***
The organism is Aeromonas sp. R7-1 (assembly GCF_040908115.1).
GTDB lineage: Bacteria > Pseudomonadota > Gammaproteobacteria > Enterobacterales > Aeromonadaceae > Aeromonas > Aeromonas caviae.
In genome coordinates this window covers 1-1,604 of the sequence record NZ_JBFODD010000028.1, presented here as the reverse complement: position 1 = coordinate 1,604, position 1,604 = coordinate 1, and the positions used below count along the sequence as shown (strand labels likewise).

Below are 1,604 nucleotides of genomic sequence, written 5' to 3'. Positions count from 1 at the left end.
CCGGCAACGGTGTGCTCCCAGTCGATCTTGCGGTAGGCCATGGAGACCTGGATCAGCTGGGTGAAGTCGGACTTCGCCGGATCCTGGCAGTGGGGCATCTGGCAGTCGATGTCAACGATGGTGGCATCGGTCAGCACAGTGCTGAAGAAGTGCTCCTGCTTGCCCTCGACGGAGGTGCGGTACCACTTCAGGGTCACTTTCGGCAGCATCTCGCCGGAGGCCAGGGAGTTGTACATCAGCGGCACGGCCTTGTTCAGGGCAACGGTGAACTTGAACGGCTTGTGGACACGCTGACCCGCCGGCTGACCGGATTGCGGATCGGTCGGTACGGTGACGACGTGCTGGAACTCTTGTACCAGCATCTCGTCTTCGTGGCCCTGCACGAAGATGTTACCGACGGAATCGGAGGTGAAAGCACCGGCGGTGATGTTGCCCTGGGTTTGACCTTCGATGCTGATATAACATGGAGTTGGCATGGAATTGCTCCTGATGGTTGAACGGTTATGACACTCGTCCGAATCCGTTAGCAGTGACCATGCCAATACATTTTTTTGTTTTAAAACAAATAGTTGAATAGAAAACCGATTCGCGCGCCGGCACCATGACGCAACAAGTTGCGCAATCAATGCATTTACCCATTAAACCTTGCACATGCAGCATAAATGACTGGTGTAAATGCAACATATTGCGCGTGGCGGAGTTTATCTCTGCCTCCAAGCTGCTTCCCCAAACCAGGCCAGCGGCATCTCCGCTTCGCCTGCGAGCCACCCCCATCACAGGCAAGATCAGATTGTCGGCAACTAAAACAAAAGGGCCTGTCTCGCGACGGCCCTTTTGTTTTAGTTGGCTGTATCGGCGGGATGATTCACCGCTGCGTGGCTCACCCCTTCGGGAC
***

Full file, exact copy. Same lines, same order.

The organism is Aeromonas sp. R7-1 (assembly GCF_040908115.1).
GTDB lineage: Bacteria > Pseudomonadota > Gammaproteobacteria > Enterobacterales > Aeromonadaceae > Aeromonas > Aeromonas caviae.
In genome coordinates this window covers 1-1,604 of the sequence record NZ_JBFODD010000028.1, presented here as the reverse complement: position 1 = coordinate 1,604, position 1,604 = coordinate 1, and the positions used below count along the sequence as shown (strand labels likewise).

Below are 1,604 nucleotides of genomic sequence, written 5' to 3'. Positions count from 1 at the left end.
CCGGCAACGGTGTGCTCCCAGTCGATCTTGCGGTAGGCCATGGAGACCTGGATCAGCTGGGTGAAGTCGGACTTCGCCGGATCCTGGCAGTGGGGCATCTGGCAGTCGATGTCAACGATGGTGGCATCGGTCAGCACAGTGCTGAAGAAGTGCTCCTGCTTGCCCTCGACGGAGGTGCGGTACCACTTCAGGGTCACTTTCGGCAGCATCTCGCCGGAGGCCAGGGAGTTGTACATCAGCGGCACGGCCTTGTTCAGGGCAACGGTGAACTTGAACGGCTTGTGGACACGCTGACCCGCCGGCTGACCGGATTGCGGATCGGTCGGTACGGTGACGACGTGCTGGAACTCTTGTACCAGCATCTCGTCTTCGTGGCCCTGCACGAAGATGTTACCGACGGAATCGGAGGTGAAAGCACCGGCGGTGATGTTGCCCTGGGTTTGACCTTCGATGCTGATATAACATGGAGTTGGCATGGAATTGCTCCTGATGGTTGAACGGTTATGACACTCGTCCGAATCCGTTAGCAGTGACCATGCCAATACATTTTTTTGTTTTAAAACAAATAGTTGAATAGAAAACCGATTCGCGCGCCGGCACCATGACGCAACAAGTTGCGCAATCAATGCATTTACCCATTAAACCTTGCACATGCAGCATAAATGACTGGTGTAAATGCAACATATTGCGCGTGGCGGAGTTTATCTCTGCCTCCAAGCTGCTTCCCCAAACCAGGCCAGCGGCATCTCCGCTTCGCCTGCGAGCCACCCCCATCACAGGCAAGATCAGATTGTCGGCAACTAAAACAAAAGGGCCTGTCTCGCGACGGCCCTTTTGTTTTAGTTGGCTGTATCGGCGGGATGATTCACCGCTGCGTGGCTCACCCCTTCGGGAC